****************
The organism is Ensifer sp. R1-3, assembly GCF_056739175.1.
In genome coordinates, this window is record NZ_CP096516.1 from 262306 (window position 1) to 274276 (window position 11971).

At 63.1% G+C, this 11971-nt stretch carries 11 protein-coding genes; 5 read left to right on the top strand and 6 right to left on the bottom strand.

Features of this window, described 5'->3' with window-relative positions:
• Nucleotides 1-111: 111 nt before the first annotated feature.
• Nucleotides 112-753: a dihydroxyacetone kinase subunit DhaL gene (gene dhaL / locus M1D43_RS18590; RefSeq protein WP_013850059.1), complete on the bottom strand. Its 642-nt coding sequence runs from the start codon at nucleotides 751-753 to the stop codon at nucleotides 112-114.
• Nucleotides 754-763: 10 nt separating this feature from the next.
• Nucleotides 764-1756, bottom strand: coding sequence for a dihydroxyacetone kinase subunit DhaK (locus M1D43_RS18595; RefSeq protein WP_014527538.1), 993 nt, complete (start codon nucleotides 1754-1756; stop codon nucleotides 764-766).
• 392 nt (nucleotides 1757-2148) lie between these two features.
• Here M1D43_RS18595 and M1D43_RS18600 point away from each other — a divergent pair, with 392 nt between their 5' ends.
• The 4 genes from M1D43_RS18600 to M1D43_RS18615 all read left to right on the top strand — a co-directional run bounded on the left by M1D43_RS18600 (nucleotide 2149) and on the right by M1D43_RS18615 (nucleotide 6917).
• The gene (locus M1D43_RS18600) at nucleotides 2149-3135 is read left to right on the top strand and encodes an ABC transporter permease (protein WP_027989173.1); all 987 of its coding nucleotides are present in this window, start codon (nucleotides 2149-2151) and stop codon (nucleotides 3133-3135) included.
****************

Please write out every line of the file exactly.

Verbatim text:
The organism is Ensifer sp. R1-3, assembly GCF_056739175.1.
In genome coordinates, this window is record NZ_CP096516.1 from 262306 (window position 1) to 274276 (window position 11971).

At 63.1% G+C, this 11971-nt stretch carries 11 protein-coding genes; 5 read left to right on the top strand and 6 right to left on the bottom strand.

Features of this window, described 5'->3' with window-relative positions:
• Nucleotides 1-111: 111 nt before the first annotated feature.
• Nucleotides 112-753: a dihydroxyacetone kinase subunit DhaL gene (gene dhaL / locus M1D43_RS18590; RefSeq protein WP_013850059.1), complete on the bottom strand. Its 642-nt coding sequence runs from the start codon at nucleotides 751-753 to the stop codon at nucleotides 112-114.
• Nucleotides 754-763: 10 nt separating this feature from the next.
• Nucleotides 764-1756, bottom strand: coding sequence for a dihydroxyacetone kinase subunit DhaK (locus M1D43_RS18595; RefSeq protein WP_014527538.1), 993 nt, complete (start codon nucleotides 1754-1756; stop codon nucleotides 764-766).
• 392 nt (nucleotides 1757-2148) lie between these two features.
• Here M1D43_RS18595 and M1D43_RS18600 point away from each other — a divergent pair, with 392 nt between their 5' ends.
• The 4 genes from M1D43_RS18600 to M1D43_RS18615 all read left to right on the top strand — a co-directional run bounded on the left by M1D43_RS18600 (nucleotide 2149) and on the right by M1D43_RS18615 (nucleotide 6917).
• The gene (locus M1D43_RS18600) at nucleotides 2149-3135 is read left to right on the top strand and encodes an ABC transporter permease (protein WP_027989173.1); all 987 of its coding nucleotides are present in this window, start codon (nucleotides 2149-2151) and stop codon (nucleotides 3133-3135) included.